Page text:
I'm not trying to offend you here. I like you. But you are wrong on this issue everywhere except inside your own head. I'm done with this argument, because it's a non-starter. You want to believe what you want to believe even though there is a mountain of evidence that completely contradicts you. Very well. Enjoy.
Except you are not the final judge of who is right or wrong here. You have your perspective, I have mine. I already know that you think I am wrong, or else there would be no argument here. No need to state the obvious. The argument does not end on your perception of who is right or wrong on this matter.

By your definition of 'arm', nuclear weapons are weapons of war and so average citizens should be granted access to such tools. Rockets and missiles should be accessible as well. Mines and bombs are also fair game. They all have a military purpose. Under your interpretation of 'arm', there would be no legal way to prevent unstable individuals from being granted access to weapons of all sorts, for we can not infringe on their right.

It is interesting that you have looked up the etymology of the word 'arm' without considered the potential for words to have drastically different meanings over time. Does the original meaning of the word 'arm' have the same meaning as did the word 'arm' during the framing of the constitution?

My point is, just because a former court or congress had interpreted the constitution in a way that limits some rights, does not mean that the current Supreme Court will rule in similar fashion. That is all.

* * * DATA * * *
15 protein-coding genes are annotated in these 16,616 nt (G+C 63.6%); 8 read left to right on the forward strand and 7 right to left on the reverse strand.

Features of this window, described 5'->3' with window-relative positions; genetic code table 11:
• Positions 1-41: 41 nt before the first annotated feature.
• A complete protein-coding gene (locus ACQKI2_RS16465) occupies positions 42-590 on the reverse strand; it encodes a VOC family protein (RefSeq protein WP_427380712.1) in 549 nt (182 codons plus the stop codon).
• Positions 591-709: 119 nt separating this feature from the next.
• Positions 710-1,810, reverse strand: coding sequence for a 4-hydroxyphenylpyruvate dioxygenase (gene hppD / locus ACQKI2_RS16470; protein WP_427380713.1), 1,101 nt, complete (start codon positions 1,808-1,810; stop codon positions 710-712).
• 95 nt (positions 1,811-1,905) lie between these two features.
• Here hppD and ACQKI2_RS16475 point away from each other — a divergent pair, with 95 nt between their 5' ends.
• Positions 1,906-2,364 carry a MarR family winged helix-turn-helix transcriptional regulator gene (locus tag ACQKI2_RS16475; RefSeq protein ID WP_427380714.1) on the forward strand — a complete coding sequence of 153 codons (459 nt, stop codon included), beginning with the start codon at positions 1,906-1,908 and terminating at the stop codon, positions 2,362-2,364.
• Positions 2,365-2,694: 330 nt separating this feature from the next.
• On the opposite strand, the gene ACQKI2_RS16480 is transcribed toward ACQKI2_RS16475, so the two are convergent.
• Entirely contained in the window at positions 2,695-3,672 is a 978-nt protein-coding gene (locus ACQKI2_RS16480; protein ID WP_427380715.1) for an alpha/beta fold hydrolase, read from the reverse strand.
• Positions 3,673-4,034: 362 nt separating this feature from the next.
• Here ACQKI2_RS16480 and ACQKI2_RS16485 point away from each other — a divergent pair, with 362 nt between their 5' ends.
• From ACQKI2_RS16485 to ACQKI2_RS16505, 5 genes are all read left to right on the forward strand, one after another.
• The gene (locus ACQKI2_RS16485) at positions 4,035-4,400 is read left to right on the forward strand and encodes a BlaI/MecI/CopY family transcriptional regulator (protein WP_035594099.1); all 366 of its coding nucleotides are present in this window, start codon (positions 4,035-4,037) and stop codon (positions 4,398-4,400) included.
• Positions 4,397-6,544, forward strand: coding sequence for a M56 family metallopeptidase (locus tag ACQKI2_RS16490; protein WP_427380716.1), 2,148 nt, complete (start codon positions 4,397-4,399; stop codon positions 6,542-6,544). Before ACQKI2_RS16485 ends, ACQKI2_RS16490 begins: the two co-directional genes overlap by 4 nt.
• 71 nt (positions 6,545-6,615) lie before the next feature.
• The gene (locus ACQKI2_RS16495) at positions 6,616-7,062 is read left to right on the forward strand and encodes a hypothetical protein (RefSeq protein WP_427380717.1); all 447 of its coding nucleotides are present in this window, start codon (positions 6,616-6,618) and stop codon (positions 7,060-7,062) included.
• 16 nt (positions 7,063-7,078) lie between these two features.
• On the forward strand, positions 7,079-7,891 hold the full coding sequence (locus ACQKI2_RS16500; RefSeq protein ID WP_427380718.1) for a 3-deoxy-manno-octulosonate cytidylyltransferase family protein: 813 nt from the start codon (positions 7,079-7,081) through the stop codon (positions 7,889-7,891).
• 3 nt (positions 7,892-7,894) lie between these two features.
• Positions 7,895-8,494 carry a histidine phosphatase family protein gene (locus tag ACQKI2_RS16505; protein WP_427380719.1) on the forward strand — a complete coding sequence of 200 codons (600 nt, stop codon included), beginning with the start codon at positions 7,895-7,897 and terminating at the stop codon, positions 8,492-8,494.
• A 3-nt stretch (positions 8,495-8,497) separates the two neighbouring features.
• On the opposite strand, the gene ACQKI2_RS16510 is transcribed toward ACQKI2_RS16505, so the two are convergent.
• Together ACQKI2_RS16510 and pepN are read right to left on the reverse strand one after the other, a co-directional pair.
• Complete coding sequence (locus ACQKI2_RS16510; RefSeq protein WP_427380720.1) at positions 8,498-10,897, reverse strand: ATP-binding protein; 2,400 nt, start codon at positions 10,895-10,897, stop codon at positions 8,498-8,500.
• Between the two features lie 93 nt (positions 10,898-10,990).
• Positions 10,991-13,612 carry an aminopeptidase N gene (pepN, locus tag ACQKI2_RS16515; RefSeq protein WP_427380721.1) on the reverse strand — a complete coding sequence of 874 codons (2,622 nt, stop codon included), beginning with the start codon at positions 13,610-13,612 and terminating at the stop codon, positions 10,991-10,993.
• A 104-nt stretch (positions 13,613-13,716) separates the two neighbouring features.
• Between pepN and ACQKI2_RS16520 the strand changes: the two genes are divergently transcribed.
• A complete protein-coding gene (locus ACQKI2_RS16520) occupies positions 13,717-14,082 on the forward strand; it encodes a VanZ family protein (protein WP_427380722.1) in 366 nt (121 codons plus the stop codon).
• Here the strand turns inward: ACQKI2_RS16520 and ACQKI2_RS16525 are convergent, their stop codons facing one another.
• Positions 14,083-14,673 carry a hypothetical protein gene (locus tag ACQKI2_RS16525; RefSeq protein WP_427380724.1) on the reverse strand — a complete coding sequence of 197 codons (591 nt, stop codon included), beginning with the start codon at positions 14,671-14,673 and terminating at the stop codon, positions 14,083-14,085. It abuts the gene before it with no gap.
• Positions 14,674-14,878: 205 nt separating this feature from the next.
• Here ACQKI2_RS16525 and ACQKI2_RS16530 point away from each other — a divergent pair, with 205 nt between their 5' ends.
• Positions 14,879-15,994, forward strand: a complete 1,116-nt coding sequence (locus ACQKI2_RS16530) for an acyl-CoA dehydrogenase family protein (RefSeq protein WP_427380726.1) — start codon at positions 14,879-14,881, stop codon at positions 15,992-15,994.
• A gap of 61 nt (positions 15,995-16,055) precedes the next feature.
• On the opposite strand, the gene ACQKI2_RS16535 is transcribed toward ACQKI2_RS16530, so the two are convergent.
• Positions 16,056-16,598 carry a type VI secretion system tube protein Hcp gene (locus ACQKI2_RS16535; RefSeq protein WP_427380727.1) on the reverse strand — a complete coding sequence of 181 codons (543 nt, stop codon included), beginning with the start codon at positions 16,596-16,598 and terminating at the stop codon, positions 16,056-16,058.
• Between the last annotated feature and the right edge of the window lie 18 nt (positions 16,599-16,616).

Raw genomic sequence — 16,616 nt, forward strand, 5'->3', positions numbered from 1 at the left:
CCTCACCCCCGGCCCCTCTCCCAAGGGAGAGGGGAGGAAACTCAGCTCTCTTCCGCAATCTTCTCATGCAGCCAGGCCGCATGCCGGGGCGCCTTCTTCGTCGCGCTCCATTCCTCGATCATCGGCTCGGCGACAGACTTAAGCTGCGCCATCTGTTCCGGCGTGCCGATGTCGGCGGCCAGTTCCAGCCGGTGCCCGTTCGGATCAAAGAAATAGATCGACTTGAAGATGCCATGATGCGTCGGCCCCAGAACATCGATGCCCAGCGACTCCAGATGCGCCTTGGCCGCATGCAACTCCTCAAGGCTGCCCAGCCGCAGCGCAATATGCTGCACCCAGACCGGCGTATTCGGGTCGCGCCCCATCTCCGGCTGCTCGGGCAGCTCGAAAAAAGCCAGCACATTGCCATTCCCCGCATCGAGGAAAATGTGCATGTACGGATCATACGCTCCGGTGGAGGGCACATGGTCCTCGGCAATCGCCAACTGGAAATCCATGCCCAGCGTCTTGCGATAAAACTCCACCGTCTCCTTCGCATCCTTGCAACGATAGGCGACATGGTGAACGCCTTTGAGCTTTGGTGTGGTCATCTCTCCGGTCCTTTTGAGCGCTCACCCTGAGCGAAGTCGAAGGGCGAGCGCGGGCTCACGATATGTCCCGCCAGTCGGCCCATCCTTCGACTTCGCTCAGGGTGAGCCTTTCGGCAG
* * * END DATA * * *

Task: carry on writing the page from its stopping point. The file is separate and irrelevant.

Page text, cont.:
Every right granted in the Constitution is limited to some degree. To broadly state that the right to bear arms shall not be infringed does not mean that right is unlimited. Same with freedom of speech, due process, equal protection, and so forth. In certain scenarios, certain rights can and do conflict with each other such that neither can ever be held to be absolute. Given that entrenched understanding, there is nothing in my analysis of the Second Amendment that guarantees the right to bear arms to "loonies."

Limited to some degree according to the decision of who or what institution? The Supreme Court? Limitations on our constitutional rights can be over-turned by the same institution that initially established those limitations, IE: the Supreme Court or Congress. Just because some rights are limited by one instance of the Supreme Court in the past, does not mean that this constitutional right will be blurred by the current Supreme Court.

No, my argument appeals to the only document that is 100% valid in this case... a document from which we must base our judicial decisions. Your arguments are based on the intentions of framers, dictionaries and personal perspectives that are ultimately subjective sources of information. We are given the right to possess and bear ARMS, not necessarily AMMUNITION. That is all.

Your definition is too narrow. No court in any state in the history of the nation has defined arms the way that you do. I understand where you are coming from, but in this instance, you are simply wrong - from a strict constructionist point of view, as well as a framer's intent point of view.
What? Just because no one has done it before, does not mean I am simply wrong. Your argument is flawed because it appeals to authority. The opinions of these authorities may very well change, so you cannot use them to power your position. The reason why sawed off shotguns were banned is because they had no military purpose! So what does that mean? Nuclear weapons have a military purpose, so they are good to go? Stop. We would be lucky if the Supreme Court adopted my view, because almost any other pro-gun perspective would make it easy as cake to put guns into the hands of loonies like those that perpetrated the massacre at VA and Columbine High School.

The term 'arms' encompasses potentially military grade equipment that activates munitions. Munitions DO NOT necessarily fall under the term 'arm'. That is way too broad, and SIMPLY dangerous.